The studio I co-own , Yoga Elements, is in a vacation/extended holiday area where almost fifty percent of our clientele is from somewhere else. Often we have folks coming to our studio who are trying yoga for the first time, and when they are ready to head back to their homeland I am asked, “How do I pick a teacher back home?” This is a process I have gone through many times myself, since I have moved over 50 times in my adult life. My extensive travels are always with yoga as a priority in my activities. Below is a list of how I decide where and with whom I will practice.
- I ask myself what do I want out of my practice today? It may be trying something new, a class I have never heard of. Another possibility could be anything to give me a little bit of one of my favorite styles of yoga. Something else I may choose to focus on is to soothe my achy back from long hours of travel. There may be a teacher I’ve been wanting to always take a class with. The key thing is I make sure I am really clear on my intention for my practice.
- Does their being certified matter to you? It does to me. Anything to do with my body, I take a lot of care and attention in choosing whose hands and mind I entrust it to. I choose my yoga teachers as careful as my medical practitioners. Before class I will go to the website of the studio and read the bios of the teachers. I look for teachers who have been through a Yoga Alliance certification program. Teacher certification levels are: RYT 200, a teacher that has been through at least two hundred hours of training with the majority of it face-to-face with an experienced teacher.
E-RYT 200, a teacher who has completed a minimum of 1,000 hours of teaching beyond the initial requirements for the 200 hour training.
RYT 500, a teacher who has finished an additional course of training, has taught for at least 100 hours.
E-RYT 500, a teacher who has basically all the above plus another 1,000 hours of teaching beyond the 500 hour training.
You can find more information here.
- Take note how they assist students.
Even after I pick a teacher I continue to observe them. I watch how they assist students, or if they even assist students. I watch for how they approach the student. How they touch the student. If at any point they assist me and it feels not right for me I usually do one of two things. I let them know then, especially if it hurts. If it felt inappropriate but not painful I may wait till after class to share my experience with the teacher. They truly may not know what happened. As a teacher myself I am grateful for feedback that makes me aware of the experience of the students I teach. Either way I reflect afterward to re-consider if their teaching style is a good fit for me before I return.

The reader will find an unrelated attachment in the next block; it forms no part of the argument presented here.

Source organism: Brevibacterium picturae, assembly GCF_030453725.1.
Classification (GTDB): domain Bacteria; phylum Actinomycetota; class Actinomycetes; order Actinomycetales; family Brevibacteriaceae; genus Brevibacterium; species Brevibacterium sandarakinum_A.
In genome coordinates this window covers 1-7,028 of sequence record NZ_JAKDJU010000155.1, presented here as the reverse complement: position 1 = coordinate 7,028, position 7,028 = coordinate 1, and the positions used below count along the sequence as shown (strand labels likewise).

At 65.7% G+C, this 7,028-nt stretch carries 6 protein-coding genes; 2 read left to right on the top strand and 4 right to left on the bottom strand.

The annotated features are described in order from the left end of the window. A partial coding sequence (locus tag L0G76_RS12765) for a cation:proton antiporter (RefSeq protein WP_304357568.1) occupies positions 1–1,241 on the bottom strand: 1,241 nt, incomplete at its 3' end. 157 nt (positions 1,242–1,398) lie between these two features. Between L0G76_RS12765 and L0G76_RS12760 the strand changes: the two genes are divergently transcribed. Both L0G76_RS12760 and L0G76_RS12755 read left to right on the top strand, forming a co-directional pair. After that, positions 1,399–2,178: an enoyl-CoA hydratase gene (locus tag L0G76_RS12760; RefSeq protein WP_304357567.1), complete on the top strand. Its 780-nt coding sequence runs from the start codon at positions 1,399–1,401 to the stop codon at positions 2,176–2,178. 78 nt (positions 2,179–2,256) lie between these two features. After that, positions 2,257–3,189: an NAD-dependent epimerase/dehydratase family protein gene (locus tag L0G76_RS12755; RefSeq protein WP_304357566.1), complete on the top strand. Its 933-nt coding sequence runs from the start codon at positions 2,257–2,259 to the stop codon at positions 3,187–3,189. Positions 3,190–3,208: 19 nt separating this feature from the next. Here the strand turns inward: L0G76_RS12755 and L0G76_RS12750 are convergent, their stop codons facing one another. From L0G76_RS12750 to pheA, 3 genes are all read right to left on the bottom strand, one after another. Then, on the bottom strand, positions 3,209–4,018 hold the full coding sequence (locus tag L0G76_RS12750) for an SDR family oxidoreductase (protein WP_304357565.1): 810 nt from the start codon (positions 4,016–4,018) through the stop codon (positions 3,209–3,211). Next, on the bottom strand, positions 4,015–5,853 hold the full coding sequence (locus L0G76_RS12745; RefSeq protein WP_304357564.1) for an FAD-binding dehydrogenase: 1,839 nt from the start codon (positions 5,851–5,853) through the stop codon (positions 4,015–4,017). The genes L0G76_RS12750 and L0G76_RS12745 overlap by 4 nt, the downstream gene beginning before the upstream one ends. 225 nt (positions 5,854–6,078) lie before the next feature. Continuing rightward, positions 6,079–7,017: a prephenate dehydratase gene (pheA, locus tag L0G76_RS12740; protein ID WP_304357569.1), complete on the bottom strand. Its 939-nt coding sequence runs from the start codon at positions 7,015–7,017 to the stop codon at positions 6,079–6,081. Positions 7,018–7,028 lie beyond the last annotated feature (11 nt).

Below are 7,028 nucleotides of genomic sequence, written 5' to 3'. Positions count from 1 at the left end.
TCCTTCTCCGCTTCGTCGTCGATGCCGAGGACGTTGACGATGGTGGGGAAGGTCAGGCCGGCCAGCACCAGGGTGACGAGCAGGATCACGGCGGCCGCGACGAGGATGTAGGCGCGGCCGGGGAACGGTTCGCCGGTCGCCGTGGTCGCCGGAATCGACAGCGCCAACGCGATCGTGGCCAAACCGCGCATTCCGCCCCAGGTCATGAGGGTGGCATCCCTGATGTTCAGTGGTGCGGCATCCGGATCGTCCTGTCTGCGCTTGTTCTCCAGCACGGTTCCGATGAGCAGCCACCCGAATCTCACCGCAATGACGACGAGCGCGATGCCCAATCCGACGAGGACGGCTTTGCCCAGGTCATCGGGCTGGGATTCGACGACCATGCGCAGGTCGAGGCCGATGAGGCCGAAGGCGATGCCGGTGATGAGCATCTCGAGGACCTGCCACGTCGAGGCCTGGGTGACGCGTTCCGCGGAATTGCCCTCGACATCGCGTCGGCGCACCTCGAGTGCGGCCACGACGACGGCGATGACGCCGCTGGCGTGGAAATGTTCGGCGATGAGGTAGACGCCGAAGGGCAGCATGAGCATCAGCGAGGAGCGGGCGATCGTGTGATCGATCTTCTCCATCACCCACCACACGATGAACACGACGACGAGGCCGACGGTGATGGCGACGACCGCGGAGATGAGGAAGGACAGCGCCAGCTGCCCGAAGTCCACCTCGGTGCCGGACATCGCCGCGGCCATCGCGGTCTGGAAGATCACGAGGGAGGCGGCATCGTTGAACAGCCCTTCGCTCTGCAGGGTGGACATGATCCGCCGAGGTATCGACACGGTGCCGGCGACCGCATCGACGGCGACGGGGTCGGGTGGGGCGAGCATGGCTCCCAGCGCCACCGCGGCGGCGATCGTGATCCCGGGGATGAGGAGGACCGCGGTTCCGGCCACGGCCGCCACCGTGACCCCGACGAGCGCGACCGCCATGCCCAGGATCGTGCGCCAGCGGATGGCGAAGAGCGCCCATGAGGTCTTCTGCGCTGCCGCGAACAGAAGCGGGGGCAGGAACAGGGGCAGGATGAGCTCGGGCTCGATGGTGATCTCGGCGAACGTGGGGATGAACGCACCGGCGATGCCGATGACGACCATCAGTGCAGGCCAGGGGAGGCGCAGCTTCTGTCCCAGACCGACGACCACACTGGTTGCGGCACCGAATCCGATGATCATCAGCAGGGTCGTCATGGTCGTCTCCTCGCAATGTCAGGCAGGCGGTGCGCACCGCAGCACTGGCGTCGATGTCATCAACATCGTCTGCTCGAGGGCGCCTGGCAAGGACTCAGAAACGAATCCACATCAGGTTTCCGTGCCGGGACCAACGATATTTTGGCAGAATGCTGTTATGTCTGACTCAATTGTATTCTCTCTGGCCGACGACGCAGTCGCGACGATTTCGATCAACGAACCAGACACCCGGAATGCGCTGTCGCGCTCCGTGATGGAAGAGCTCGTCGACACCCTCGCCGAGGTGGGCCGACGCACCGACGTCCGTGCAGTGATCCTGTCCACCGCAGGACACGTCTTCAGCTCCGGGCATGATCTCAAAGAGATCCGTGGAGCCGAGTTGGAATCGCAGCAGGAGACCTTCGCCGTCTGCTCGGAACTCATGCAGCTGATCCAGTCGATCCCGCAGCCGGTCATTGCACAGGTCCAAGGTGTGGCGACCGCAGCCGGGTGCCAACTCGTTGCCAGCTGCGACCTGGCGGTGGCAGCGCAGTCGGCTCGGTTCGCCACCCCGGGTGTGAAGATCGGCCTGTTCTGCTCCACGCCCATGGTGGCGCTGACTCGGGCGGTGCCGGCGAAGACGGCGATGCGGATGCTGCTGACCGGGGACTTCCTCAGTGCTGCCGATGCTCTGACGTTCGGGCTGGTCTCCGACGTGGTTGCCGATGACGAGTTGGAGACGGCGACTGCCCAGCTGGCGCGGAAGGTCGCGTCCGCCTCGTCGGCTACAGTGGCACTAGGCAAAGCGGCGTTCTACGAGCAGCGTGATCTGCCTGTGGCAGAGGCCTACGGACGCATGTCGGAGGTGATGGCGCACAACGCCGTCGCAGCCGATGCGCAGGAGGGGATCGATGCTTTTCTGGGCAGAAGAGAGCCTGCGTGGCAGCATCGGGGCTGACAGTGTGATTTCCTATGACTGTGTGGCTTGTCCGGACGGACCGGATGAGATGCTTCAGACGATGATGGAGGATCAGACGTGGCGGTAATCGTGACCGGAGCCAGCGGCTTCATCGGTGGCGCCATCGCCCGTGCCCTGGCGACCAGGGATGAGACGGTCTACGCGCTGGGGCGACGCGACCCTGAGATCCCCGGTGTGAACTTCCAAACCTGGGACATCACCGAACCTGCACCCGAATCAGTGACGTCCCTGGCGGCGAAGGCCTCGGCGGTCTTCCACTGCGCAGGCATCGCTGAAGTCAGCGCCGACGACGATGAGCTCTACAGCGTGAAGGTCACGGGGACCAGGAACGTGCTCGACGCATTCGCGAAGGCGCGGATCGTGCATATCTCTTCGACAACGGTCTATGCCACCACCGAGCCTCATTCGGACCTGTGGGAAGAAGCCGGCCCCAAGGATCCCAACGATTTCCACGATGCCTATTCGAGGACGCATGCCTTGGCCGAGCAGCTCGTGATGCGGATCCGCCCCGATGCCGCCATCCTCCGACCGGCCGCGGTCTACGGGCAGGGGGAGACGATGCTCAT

I can share a real time example of this. I went to a Bikram class, gifted to me by one of personal training clients (when I was training at a gym), with a teacher highly recommended by the client. I felt a little put off when the check-in person (who also happen to be the teacher) barely looked my way as she took my gift certificate. It was obvious her priority was to chat with another young woman sitting near her. I proceeded into the room confused about where to put things. Another student must have seen my confusion and informed me of the proper procedure for storing one’s goods. I set up my mat on the carpeted floor and placed my water bottle in the usual spot. The teacher marched into the room and stepped up onto a small platform. Hmmm. That felt odd. Her mouthed opened and from that moment on I struggled. She barked out the class directions making feel as if I was in a yoga boot camp. I politely asked to stop her adjustment of my body as she tried to tweek me into her version of what a pose should look like for everyone. I could go on, but my point is proven. This was not a good fit for me. I never went back and used the rest of my gift certificate
- A big sign for me about any teacher is how they answer a question posed by a student. If it is obvious they don’t know and make something up that is a big Uh Oh to me. This signals to me there is a level of uncertainty of personal knowledge, and possibly a bit of ego jumping in to the rescue. Versus if they are visibly uncertain, pause and then say something like, “I’m not sure.” This makes me feel more at ease. If they go so far as to say, “I can find out and get back to you on that.” I smile deeply, for to me that is the sign of not only a teacher of integrity but one willing to be of service beyond the mat.
“To watch the universe emerging and subsiding in one’s heart is a wonder.” (Pg. 140 I Am That)
As a yoga teacher myself I feel honored to be an assistant to others exploring their edge. I feel blessed to get to be a witness to the emerging of their potential within their body, sometimes their heart and often their soul self.
ADDITIONAL INTERESTING LINKS:
How Yogic is Your Teacher?